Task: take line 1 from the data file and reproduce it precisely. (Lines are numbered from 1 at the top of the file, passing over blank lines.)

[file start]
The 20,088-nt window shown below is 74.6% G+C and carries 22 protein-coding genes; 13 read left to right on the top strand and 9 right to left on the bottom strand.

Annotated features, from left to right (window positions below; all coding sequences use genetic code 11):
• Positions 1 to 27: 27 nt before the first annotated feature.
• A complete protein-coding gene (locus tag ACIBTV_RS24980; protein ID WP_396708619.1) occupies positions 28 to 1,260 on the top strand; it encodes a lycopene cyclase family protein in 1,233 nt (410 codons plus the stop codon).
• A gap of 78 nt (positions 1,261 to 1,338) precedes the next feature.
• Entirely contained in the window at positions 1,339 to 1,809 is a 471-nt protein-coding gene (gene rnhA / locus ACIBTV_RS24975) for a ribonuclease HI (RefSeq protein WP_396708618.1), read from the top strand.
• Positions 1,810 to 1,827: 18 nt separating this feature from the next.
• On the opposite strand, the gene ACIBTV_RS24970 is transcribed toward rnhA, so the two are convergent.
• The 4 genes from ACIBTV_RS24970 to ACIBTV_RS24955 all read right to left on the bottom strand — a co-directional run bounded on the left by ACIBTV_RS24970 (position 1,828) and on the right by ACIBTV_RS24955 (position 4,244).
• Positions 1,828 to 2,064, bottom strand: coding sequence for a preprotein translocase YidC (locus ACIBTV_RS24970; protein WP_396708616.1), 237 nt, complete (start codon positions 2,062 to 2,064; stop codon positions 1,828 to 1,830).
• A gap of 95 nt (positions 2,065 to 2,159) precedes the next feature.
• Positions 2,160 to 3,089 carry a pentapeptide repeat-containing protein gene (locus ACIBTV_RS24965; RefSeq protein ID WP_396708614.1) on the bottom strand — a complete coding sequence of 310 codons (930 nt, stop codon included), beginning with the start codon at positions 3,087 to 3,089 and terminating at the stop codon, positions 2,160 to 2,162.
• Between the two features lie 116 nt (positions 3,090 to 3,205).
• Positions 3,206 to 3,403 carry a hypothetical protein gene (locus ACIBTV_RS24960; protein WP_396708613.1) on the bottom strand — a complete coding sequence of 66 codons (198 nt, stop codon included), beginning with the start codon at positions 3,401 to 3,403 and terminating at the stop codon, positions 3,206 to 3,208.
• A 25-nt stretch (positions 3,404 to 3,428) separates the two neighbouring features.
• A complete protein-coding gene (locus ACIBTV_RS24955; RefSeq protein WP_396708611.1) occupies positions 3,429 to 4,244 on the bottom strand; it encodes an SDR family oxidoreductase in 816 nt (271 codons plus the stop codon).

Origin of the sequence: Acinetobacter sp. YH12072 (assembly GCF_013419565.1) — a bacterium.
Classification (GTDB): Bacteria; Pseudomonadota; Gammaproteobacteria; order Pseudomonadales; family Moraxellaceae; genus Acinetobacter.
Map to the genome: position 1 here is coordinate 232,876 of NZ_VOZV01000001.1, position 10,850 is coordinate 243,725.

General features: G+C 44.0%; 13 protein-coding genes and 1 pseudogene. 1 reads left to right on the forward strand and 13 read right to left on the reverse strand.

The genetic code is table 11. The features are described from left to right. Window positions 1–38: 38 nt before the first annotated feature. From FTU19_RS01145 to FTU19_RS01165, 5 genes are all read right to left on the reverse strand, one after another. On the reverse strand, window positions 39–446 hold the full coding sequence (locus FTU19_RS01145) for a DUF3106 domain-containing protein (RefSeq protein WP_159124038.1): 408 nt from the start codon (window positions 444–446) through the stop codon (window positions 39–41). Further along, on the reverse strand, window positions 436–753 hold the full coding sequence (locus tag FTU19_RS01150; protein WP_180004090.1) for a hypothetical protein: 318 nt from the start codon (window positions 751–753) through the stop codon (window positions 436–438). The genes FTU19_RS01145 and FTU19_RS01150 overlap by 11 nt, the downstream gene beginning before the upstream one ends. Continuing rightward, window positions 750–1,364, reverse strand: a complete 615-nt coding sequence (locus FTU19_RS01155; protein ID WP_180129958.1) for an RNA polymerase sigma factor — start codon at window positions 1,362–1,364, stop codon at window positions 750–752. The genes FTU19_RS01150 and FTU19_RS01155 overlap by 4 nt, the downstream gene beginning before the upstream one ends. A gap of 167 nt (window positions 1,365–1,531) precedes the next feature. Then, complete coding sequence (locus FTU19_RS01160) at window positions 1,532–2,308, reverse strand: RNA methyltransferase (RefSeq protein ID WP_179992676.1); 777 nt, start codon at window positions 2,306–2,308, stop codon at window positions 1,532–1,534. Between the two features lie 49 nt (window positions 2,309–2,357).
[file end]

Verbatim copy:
The 20,088-nt window shown below is 74.6% G+C and carries 22 protein-coding genes; 13 read left to right on the top strand and 9 right to left on the bottom strand.